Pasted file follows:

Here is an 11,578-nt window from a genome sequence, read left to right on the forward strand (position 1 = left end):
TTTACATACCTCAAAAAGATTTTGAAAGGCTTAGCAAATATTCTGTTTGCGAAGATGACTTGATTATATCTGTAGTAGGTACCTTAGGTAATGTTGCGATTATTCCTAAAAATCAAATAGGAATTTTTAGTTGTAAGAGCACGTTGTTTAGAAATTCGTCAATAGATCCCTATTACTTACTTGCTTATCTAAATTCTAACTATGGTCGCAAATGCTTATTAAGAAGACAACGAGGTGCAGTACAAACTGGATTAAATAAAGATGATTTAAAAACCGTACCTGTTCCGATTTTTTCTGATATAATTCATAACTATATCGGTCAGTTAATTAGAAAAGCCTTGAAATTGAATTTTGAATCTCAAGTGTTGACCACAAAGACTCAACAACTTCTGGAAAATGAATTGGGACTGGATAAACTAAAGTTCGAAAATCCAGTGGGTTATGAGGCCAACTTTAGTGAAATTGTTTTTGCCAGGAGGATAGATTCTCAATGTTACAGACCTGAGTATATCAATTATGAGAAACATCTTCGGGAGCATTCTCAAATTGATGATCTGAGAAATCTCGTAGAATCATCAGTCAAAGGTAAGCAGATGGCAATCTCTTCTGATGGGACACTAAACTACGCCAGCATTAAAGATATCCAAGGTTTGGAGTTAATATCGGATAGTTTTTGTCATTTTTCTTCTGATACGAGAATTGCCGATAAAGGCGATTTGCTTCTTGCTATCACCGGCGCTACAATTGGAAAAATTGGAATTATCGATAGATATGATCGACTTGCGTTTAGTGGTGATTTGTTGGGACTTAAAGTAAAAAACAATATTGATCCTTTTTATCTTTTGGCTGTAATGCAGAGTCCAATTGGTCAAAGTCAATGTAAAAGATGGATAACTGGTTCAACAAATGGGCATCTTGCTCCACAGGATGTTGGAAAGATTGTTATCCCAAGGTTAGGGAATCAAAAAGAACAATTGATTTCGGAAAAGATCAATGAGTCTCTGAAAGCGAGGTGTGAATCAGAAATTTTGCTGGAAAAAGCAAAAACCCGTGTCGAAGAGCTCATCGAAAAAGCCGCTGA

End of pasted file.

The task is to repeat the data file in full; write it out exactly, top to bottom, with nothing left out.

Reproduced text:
Here is an 11,578-nt window from a genome sequence, read left to right on the forward strand (position 1 = left end):
TTTACATACCTCAAAAAGATTTTGAAAGGCTTAGCAAATATTCTGTTTGCGAAGATGACTTGATTATATCTGTAGTAGGTACCTTAGGTAATGTTGCGATTATTCCTAAAAATCAAATAGGAATTTTTAGTTGTAAGAGCACGTTGTTTAGAAATTCGTCAATAGATCCCTATTACTTACTTGCTTATCTAAATTCTAACTATGGTCGCAAATGCTTATTAAGAAGACAACGAGGTGCAGTACAAACTGGATTAAATAAAGATGATTTAAAAACCGTACCTGTTCCGATTTTTTCTGATATAATTCATAACTATATCGGTCAGTTAATTAGAAAAGCCTTGAAATTGAATTTTGAATCTCAAGTGTTGACCACAAAGACTCAACAACTTCTGGAAAATGAATTGGGACTGGATAAACTAAAGTTCGAAAATCCAGTGGGTTATGAGGCCAACTTTAGTGAAATTGTTTTTGCCAGGAGGATAGATTCTCAATGTTACAGACCTGAGTATATCAATTATGAGAAACATCTTCGGGAGCATTCTCAAATTGATGATCTGAGAAATCTCGTAGAATCATCAGTCAAAGGTAAGCAGATGGCAATCTCTTCTGATGGGACACTAAACTACGCCAGCATTAAAGATATCCAAGGTTTGGAGTTAATATCGGATAGTTTTTGTCATTTTTCTTCTGATACGAGAATTGCCGATAAAGGCGATTTGCTTCTTGCTATCACCGGCGCTACAATTGGAAAAATTGGAATTATCGATAGATATGATCGACTTGCGTTTAGTGGTGATTTGTTGGGACTTAAAGTAAAAAACAATATTGATCCTTTTTATCTTTTGGCTGTAATGCAGAGTCCAATTGGTCAAAGTCAATGTAAAAGATGGATAACTGGTTCAACAAATGGGCATCTTGCTCCACAGGATGTTGGAAAGATTGTTATCCCAAGGTTAGGGAATCAAAAAGAACAATTGATTTCGGAAAAGATCAATGAGTCTCTGAAAGCGAGGTGTGAATCAGAAATTTTGCTGGAAAAAGCAAAAACCCGTGTCGAAGAGCTCATCGAAAAAGCCGCTGA